Yet, in a way, perhaps one could argue that in the end, it all boils down to “wholesomeness,” whatever it is — many people seem to have an interest in food that is not just “wholesome” for themselves, but for the animals and society as a… whole — in terms of its production, sustainability (another loaded term), and its overall impact on the environment and the people who produce it.
Chipotle’s carnitas burrito, for example, wasn’t really a hot seller until its founder, Steve Ells, made the switch to antibiotic-free pork. The switch was inspired by an article called “The Lost Taste of Pork,” written by Edward Behr, about a Niman Ranch pork chop Behr had first tasted at Alice Waters’ Chez Panisse. After the switch, Chipotle customers started purchasing more carnitas, despite an initial 22 per cent premium.
But when you pay a premium for foodstuffs bearing (or boasting, depending on your personal proclivities toward these newfound terms) such labels as “MSC certified,” “Fair Trade,” or “Biodynamic,” are you really getting what you pay for? What do these terms really mean? Sure, they might make you feel good, but do they really do any good? Especially with the current state of economic affairs, even the most die-hard of “green” shoppers probably wonder if these terms are “worth it” and actually mean anything. After all, what good is paying double for organic chicken if it’s still the same breed of chicken as “regular” chicken?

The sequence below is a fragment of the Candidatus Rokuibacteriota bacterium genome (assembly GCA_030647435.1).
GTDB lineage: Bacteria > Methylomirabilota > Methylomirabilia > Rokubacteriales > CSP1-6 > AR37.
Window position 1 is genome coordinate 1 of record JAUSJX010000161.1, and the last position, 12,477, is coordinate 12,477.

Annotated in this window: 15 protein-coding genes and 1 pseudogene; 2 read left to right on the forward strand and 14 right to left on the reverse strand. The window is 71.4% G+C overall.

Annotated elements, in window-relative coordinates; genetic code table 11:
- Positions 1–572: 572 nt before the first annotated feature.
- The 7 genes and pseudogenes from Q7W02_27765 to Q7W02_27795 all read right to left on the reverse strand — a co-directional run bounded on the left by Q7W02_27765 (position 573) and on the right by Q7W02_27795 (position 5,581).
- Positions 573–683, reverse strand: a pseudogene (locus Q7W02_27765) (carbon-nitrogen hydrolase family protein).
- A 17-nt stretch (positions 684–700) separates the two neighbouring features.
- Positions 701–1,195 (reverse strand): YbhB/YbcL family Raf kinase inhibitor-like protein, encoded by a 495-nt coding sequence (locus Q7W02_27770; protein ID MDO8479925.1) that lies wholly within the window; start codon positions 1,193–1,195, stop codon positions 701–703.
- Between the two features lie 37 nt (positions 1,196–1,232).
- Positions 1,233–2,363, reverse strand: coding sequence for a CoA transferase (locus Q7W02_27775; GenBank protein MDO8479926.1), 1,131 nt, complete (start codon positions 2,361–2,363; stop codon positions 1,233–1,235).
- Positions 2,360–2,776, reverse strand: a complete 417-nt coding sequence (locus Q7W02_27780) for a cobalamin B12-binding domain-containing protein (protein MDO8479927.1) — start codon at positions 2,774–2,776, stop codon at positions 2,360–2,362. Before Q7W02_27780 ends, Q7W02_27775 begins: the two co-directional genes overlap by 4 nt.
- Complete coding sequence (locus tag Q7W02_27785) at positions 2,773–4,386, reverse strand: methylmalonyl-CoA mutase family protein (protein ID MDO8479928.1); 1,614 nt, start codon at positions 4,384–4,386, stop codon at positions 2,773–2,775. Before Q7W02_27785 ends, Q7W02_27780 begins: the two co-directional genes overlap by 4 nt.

Oftentimes, the best thing to do, when possible, is to cut through all the marketing and just take a few minutes and talk to the people who make your food — this, of course, is probably only possible at farmers markets, assuming they are populated by “real” farmers (that is a whole separate article in itself), and only for certain food products — namely produce, and perhaps dairy, meat, and seafood.